As a society, we’re doing a better job of managing the economics of a better life. That includes taking a sharper look the price-tag when we want to splurge on upscale things.

Reading labels with a gimlet eye has opened the floodgates for house brands and generics helping us to land better value for a buck. This same reasoning has spelled predictably dark days for traditionally branded products unable to justify their top-heavy prices.

But, this attitude cuts both ways. And that may offer huge upticks for companies willing to work hard to deliver genuine value.

A recent New York Times article caught my attention when it framed the question: “Why Does This Pair of Pants Cost $550?” The goods in question are “luxury chinos” – “cotton gabardine khakis, sold at Bergdorf Goodman” fashioned by Scott Sternberg under the Band of Outsiders label.

Nutty pricing?

Article author Eric Wilson scrutinized the economics from the “jump iron” mold to $54 in “fabric cost” to $56 in domestic hand labor. According to the article, Sternberg applies a standard keystone margin, and “the retailer adds another markup, typically a factor of 2.5, which brings us to $550.” But these pants have, for one thing, “split waistbands” that are a cinch to alter.

We may live a t-shirt-and-jean lifestyle, but the wardrobe stars in the closet are increasingly a couple of pairs of those precision-fitted bottoms. For things that matter and that are central to our experience of everyday life, we are recalibrating the abacus of appropriate pricing.

Consider the high-utility, low-glamor array of things we carry, well, to carry other things. We are increasingly willing to shell out good money in exhange for durable superior performance. The lifetime-warrantied Harveys Seatbelt Bags (which include totes, hobos, satchels and day-packs) aim to match that appetite.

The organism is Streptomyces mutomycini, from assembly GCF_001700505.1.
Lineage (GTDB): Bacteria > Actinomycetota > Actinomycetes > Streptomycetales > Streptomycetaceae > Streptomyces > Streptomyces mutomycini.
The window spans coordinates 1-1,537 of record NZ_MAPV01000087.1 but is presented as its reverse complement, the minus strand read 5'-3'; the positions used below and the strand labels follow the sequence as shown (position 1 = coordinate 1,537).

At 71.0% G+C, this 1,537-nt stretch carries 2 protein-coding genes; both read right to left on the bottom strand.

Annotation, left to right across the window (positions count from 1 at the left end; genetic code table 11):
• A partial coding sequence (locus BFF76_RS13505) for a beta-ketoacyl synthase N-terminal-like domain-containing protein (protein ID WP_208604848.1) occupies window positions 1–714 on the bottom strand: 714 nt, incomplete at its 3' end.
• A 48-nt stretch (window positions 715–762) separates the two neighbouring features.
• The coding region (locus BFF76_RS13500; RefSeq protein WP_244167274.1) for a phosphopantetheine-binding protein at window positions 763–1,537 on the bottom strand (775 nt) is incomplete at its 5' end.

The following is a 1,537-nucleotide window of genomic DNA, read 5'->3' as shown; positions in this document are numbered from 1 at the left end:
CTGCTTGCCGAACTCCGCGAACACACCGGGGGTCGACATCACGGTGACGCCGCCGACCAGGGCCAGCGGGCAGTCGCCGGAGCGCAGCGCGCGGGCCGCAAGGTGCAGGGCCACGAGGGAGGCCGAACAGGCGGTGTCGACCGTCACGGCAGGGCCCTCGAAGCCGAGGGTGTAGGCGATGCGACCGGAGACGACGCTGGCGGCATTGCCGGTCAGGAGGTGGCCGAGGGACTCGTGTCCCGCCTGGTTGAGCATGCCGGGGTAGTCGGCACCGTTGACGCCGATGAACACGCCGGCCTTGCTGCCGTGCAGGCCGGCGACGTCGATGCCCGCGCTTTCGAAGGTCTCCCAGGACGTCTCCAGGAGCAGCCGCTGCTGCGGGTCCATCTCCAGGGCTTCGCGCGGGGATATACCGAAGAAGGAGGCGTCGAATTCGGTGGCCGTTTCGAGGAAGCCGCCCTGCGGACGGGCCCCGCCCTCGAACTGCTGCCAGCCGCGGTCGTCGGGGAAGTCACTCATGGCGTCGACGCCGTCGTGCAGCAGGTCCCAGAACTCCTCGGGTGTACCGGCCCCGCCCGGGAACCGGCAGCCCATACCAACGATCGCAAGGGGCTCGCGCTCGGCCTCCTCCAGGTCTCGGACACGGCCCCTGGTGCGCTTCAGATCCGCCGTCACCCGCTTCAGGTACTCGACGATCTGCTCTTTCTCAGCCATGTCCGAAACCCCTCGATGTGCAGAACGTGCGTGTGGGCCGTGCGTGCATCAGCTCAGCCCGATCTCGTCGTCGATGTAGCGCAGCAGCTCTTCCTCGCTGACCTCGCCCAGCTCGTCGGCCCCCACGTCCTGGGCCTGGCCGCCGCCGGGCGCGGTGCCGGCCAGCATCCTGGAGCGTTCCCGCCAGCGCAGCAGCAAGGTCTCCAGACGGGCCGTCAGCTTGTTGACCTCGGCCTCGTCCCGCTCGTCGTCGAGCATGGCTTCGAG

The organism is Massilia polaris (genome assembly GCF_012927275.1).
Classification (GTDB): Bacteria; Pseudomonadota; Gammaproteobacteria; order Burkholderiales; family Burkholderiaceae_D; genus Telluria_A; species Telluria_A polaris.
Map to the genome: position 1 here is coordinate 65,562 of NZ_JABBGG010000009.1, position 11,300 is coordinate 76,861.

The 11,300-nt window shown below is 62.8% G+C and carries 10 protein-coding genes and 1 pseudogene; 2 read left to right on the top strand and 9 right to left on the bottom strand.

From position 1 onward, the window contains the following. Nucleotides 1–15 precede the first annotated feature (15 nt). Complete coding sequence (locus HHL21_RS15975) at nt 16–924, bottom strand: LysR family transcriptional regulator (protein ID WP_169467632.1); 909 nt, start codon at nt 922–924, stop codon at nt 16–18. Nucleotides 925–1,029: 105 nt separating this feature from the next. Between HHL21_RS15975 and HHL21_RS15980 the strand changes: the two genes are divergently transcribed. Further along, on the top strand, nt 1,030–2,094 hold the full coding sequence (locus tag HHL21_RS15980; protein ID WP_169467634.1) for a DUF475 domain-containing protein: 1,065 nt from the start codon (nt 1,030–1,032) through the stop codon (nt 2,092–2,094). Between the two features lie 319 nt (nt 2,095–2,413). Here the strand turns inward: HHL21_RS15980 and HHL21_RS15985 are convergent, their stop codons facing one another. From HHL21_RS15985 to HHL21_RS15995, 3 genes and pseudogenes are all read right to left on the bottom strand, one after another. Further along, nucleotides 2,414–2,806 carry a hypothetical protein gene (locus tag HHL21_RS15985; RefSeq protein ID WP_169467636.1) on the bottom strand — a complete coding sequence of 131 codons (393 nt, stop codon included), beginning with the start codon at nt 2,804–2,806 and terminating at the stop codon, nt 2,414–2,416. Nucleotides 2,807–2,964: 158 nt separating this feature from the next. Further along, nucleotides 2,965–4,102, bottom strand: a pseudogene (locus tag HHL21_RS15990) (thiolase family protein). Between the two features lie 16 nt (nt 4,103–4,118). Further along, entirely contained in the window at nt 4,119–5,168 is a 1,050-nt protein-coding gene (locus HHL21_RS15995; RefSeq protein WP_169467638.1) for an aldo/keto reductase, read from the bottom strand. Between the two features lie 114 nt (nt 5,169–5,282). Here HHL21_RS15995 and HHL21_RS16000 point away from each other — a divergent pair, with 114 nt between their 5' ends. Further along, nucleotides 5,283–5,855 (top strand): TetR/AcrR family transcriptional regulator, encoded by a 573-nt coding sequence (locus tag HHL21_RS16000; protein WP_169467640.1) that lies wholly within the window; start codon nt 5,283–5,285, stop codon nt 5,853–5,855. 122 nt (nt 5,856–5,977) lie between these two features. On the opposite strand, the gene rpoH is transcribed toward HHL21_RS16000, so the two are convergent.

The core of experience-focused merchandise is highly practical; but some items just pluck our heartstrings by excelling for us in very personal ways. In one of his YouTube talks, Seth Godin mentions a yoyo that costs a sticker-shocking $112 . . . “but sleeps for 12 minutes.”

Godin also extols the French bread perfected by Parisian baker Lionel Poilâne. The artisanal cheeses that have caught our fancy fit the bill equally well. Americans are developing a much better sense for when a higher priced product truly merits the additional cost.

Starbucks was a great trendsetter and bellwether of how people are sizing up experience in a far more European latté-sipping way.

There is a narrative that goes with this experience,

To sell this sort of product today, you need to tell how it was touched and made, and – most importantly – why it’s worthwhile that it exists in the first place. The insider information is part of the experience we’re looking for before we part with our money. We hunger for behind-the-scenes stuff.

So, in answer to the question: Few people will part with $550 for a pair of chinos . . . and, none but the obscenely wealthy will, unless they know twenty pairs of hands meaningfully touched the garment to help create its durability and adjustability.

That’s an answer, but it’s just one answer, and you’re invited to chime in:

• As a reader, do you believe such premium experience-driven utility products are a reality or a ruse?

• Is there one product or category – the next hobo, chino, or yoyo – that’s crying out for this level of tender loving care?

• Premium utility products focus on durability, precision, and adaptability as leading traits. What other characteristics are either ignored or underestimated by product designers?